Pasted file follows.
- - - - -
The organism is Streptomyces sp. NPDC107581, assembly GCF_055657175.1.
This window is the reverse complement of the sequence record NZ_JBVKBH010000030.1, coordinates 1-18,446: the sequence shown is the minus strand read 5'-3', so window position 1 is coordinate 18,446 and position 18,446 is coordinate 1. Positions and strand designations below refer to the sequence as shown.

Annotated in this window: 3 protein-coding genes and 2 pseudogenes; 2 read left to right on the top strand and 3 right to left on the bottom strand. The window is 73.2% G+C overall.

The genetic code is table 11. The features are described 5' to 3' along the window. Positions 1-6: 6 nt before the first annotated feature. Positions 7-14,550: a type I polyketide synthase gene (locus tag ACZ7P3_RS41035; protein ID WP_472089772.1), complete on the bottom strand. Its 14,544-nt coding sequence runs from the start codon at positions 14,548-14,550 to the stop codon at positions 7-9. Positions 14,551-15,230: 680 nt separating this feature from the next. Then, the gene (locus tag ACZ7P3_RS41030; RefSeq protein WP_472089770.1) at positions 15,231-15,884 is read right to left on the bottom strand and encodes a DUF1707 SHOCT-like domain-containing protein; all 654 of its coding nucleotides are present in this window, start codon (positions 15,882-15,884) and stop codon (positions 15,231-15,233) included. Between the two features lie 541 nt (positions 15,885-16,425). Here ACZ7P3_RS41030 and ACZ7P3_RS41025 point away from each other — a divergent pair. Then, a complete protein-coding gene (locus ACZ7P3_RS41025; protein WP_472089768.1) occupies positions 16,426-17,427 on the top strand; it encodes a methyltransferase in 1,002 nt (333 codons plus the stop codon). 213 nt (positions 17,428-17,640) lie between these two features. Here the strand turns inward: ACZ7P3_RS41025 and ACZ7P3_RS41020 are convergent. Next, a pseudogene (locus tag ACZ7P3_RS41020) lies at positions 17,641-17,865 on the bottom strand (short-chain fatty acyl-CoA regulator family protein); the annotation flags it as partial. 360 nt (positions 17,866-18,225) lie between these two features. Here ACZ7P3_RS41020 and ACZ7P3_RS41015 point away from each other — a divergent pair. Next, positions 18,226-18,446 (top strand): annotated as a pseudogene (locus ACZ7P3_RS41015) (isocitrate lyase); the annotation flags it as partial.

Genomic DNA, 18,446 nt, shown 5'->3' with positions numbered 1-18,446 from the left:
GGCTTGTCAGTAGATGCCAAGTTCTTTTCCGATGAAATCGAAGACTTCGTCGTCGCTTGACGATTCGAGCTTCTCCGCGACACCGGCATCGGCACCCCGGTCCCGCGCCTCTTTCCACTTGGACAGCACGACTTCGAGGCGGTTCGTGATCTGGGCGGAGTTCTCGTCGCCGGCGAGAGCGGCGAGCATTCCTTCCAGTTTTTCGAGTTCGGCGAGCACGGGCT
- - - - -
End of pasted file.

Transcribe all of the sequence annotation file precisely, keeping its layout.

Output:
The organism is Streptomyces sp. NPDC107581, assembly GCF_055657175.1.
This window is the reverse complement of the sequence record NZ_JBVKBH010000030.1, coordinates 1-18,446: the sequence shown is the minus strand read 5'-3', so window position 1 is coordinate 18,446 and position 18,446 is coordinate 1. Positions and strand designations below refer to the sequence as shown.

Annotated in this window: 3 protein-coding genes and 2 pseudogenes; 2 read left to right on the top strand and 3 right to left on the bottom strand. The window is 73.2% G+C overall.

The genetic code is table 11. The features are described 5' to 3' along the window. Positions 1-6: 6 nt before the first annotated feature. Positions 7-14,550: a type I polyketide synthase gene (locus tag ACZ7P3_RS41035; protein ID WP_472089772.1), complete on the bottom strand. Its 14,544-nt coding sequence runs from the start codon at positions 14,548-14,550 to the stop codon at positions 7-9. Positions 14,551-15,230: 680 nt separating this feature from the next. Then, the gene (locus tag ACZ7P3_RS41030; RefSeq protein WP_472089770.1) at positions 15,231-15,884 is read right to left on the bottom strand and encodes a DUF1707 SHOCT-like domain-containing protein; all 654 of its coding nucleotides are present in this window, start codon (positions 15,882-15,884) and stop codon (positions 15,231-15,233) included. Between the two features lie 541 nt (positions 15,885-16,425). Here ACZ7P3_RS41030 and ACZ7P3_RS41025 point away from each other — a divergent pair. Then, a complete protein-coding gene (locus ACZ7P3_RS41025; protein WP_472089768.1) occupies positions 16,426-17,427 on the top strand; it encodes a methyltransferase in 1,002 nt (333 codons plus the stop codon). 213 nt (positions 17,428-17,640) lie between these two features. Here the strand turns inward: ACZ7P3_RS41025 and ACZ7P3_RS41020 are convergent. Next, a pseudogene (locus tag ACZ7P3_RS41020) lies at positions 17,641-17,865 on the bottom strand (short-chain fatty acyl-CoA regulator family protein); the annotation flags it as partial. 360 nt (positions 17,866-18,225) lie between these two features. Here ACZ7P3_RS41020 and ACZ7P3_RS41015 point away from each other — a divergent pair. Next, positions 18,226-18,446 (top strand): annotated as a pseudogene (locus ACZ7P3_RS41015) (isocitrate lyase); the annotation flags it as partial.

Genomic DNA, 18,446 nt, shown 5'->3' with positions numbered 1-18,446 from the left:
GGCTTGTCAGTAGATGCCAAGTTCTTTTCCGATGAAATCGAAGACTTCGTCGTCGCTTGACGATTCGAGCTTCTCCGCGACACCGGCATCGGCACCCCGGTCCCGCGCCTCTTTCCACTTGGACAGCACGACTTCGAGGCGGTTCGTGATCTGGGCGGAGTTCTCGTCGCCGGCGAGAGCGGCGAGCATTCCTTCCAGTTTTTCGAGTTCGGCGAGCACGGGCT